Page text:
Saturday, 21 December 2013

What determines the money supply?

The third of our economics reading group occurred on 18 December. The starting point for our discussion was chapter 3: What determines the money supply? (Jackson and Dyson 2012). The previous chapter had shown how the banks create money. This chapter turns its focus to what limits money creation.

What drives the demand for credit? (pp. 82-85)

Our attention turned initially to what drives the demand for credit? Jackson and Dyson provide a number of key reasons. These include lending to invest (pp. 82-83), to expand the business (p. 83), to manage the cash flow gap (something that pay day loan companies rely upon) (p. 83), for property purchase (p. 84), for consumption (p. 84), and for speculation (pp. 84-85). Lending for speculation applies to traders and to those who borrow in order to gain from increasing property prices. The final category is legal incentives (p. 85). This is where the law such as limited liability means that the risk to a business developer is limited to the capital that they invest. Borrowing with the hope of future gains looks more attractive than risking one's own capital. Also the law often treats loans differently to equity financing thus encouraging risk taking through borrowing rather than by raising equity in the business.

The key issue is that the system that we have created places an emphasis on credit in order for the system to grow and for people to be able to purchase the goods and services that are on offer. Through the use of laws, added incentives are given to encourage borrowing. Although the current government in the UK talks of reducing debt, through incentive programmes, they are encouraging the private sector to borrow more for both speculative (house purchase incentives supposedly aimed at first home buyers) and productive growth (business borrowing incentives). The conclusion is that the system as encourages a demand for credit whether by design or simply the way that it has developed.

What influences the demand for money? (pp.85-88)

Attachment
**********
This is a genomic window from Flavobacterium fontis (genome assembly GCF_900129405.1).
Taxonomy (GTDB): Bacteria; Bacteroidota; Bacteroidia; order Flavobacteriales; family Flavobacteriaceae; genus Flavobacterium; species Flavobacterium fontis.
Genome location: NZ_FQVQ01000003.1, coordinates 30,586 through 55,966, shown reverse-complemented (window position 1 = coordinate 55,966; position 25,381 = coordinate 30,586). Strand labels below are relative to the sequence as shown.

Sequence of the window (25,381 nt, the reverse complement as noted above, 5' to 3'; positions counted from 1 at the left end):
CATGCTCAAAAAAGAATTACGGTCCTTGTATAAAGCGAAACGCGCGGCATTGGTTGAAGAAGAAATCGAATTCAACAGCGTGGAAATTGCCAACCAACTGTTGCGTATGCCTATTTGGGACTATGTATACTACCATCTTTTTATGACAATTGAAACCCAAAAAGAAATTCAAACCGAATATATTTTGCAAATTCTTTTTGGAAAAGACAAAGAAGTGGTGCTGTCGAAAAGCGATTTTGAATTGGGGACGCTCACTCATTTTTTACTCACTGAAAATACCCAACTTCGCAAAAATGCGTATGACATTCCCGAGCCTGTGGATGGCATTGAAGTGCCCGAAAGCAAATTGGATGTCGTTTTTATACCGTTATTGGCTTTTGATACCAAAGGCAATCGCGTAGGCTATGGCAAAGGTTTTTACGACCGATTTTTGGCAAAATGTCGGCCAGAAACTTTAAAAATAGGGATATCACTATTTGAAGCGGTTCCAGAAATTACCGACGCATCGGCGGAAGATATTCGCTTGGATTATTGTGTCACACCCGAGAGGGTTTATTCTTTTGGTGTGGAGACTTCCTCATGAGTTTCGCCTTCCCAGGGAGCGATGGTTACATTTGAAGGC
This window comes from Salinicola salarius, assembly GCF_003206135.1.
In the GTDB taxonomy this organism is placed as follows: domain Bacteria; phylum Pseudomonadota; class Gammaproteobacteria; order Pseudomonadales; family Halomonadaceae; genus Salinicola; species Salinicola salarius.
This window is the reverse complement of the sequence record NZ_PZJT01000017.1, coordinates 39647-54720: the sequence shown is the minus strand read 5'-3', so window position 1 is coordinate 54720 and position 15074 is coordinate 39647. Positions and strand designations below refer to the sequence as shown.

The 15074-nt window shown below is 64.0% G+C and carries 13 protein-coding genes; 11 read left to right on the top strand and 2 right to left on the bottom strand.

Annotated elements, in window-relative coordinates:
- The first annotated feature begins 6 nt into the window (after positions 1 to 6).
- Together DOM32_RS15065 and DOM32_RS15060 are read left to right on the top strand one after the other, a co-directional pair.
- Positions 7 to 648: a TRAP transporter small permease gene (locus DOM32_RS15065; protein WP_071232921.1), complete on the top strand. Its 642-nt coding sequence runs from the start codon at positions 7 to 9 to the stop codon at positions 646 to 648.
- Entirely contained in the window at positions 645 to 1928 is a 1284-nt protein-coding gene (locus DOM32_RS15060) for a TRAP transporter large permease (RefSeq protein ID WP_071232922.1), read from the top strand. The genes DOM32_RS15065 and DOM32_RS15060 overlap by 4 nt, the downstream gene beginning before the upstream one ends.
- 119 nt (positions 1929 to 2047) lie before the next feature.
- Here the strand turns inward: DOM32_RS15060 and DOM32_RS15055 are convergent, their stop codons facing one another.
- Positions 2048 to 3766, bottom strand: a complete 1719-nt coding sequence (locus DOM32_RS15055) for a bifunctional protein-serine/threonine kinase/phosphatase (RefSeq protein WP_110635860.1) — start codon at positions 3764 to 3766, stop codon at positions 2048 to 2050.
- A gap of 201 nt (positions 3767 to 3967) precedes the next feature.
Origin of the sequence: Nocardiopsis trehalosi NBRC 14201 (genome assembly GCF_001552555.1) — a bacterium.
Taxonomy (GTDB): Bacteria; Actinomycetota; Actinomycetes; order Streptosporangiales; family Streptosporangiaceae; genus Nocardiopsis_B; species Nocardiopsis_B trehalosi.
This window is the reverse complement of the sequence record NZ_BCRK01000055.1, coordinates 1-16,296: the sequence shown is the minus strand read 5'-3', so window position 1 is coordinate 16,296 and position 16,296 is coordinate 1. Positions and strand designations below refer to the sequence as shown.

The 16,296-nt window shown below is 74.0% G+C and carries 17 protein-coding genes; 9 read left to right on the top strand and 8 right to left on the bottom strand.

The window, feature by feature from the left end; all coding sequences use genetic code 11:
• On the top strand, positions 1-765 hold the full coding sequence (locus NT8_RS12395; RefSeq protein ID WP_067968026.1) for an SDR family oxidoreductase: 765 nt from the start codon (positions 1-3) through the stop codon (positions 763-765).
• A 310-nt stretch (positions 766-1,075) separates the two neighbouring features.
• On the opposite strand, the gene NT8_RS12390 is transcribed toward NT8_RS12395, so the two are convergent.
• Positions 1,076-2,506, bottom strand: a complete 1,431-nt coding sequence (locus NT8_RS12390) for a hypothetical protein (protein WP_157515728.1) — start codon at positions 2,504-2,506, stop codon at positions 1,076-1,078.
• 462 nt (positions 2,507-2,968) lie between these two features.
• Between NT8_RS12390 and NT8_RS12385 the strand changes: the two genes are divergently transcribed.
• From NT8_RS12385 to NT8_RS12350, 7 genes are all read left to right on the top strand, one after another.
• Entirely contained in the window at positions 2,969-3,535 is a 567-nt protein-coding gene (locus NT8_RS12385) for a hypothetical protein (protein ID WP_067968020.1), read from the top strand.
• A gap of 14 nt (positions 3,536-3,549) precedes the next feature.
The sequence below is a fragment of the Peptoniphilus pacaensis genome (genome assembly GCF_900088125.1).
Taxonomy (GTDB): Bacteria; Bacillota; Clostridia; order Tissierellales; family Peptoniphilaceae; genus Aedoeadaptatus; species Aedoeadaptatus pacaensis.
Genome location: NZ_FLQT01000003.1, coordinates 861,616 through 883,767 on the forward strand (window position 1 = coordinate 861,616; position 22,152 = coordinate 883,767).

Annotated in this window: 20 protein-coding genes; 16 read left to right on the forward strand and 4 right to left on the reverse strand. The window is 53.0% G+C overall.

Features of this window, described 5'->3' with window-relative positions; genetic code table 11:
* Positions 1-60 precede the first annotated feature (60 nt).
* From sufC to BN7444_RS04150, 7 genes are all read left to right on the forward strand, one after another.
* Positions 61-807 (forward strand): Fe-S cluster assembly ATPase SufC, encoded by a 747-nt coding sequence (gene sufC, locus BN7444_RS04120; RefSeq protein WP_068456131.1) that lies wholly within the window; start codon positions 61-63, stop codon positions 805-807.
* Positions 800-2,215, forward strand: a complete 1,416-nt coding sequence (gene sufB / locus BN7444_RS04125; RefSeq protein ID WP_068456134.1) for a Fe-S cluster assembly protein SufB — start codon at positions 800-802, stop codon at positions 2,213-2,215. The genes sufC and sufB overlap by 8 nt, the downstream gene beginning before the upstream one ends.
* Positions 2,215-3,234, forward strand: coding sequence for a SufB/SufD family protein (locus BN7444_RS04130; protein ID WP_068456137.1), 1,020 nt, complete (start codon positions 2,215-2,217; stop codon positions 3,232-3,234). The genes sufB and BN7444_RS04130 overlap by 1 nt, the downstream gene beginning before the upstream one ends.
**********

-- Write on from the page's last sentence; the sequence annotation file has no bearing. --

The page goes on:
If credit wasn't available then there would be an increased demand for money. Money has become central to our trading systems but there is also a demand to put aside money because of the uncertainty for future expenditure and income (pp. 86-87). There is also a demand for money as a protection against the uncertainty in the value of other assets.

However, since the banks are the money source of money and credit, there is a structural demand for credit (pp. 87-88). For someone to have money, someone else has to be in debt. There is no source of money that is not associated with increasing debt. To add to the problem, if someone pays off their loan, the money supply reduces. Therefore to maintain a stable money supply, someone has to be picking up the debt that is being repaid as a new debt. All credit incurs interest charges meaning that the system by its very nature requires an increasing money supply and as a consequence increasing credit. Note: Economists prefer to use the term credit rather than debt because it is associated with a positive attitude while the term debt is regarded as a negative attitude. However, in the end credit and debit are the same and it is required in increasing amounts just to keep the system moving forward. Some would argue that this is the reason why the system requires economic growth in order to survive even if this means raping the planet of all its resources.

What influences bank lending? (pp. 88-95)

Since the system is based on increasing debt, what influences bank lending? A bank is motivated like any business to make a profit. Banks profit is obtained by receiving interest on loans. The more successful loans that they make the the greater the profit. There is very little incentive for banks to limit lending. Theoretically, they want to limit the number that will not be repaid. Through securitisation, the bank can sell on a batch of loans and gain an immediate profit. In the process, the risk of the loan not being repaid no longer rests with the bank. The bank also increases its equity potentially allowing it to lend more.

Without securitisation, the bank may limit some of its borrowing simply because the risk of a loan not being repaid would be too high. When a borrower defaults, the shareholder equity in the bank reduces but not the bank's liabilities. This can lead to bank insolvency. If the bank can find a way of ensuring that the liabilities are reduced while retaining the profit margin (i.e. through securitisation of the loans) then it can potentially lend more without risk of becoming insolvent.

The bank is also encouraged to take risks through government deposit guarantee schemes. The government guarantees the deposits but when a bank looks like failing, is it cheaper for the government to prop up the bank or to pay out to depositors? In many instances, it is cheaper to prop up the bank. Added to this is the increasing dependency between banks through interbank borrowing and the uncertainty of the flow on effect should one bank fail. The consequence is that banks can take more risks because they know that if they look like failing, the government will bail them out and take on their debt for them. In effect, the government buys private debt and then through taxes forces the general public to take on more debt in order to reduce government debt. A perpetual cycle of ever increasing debt.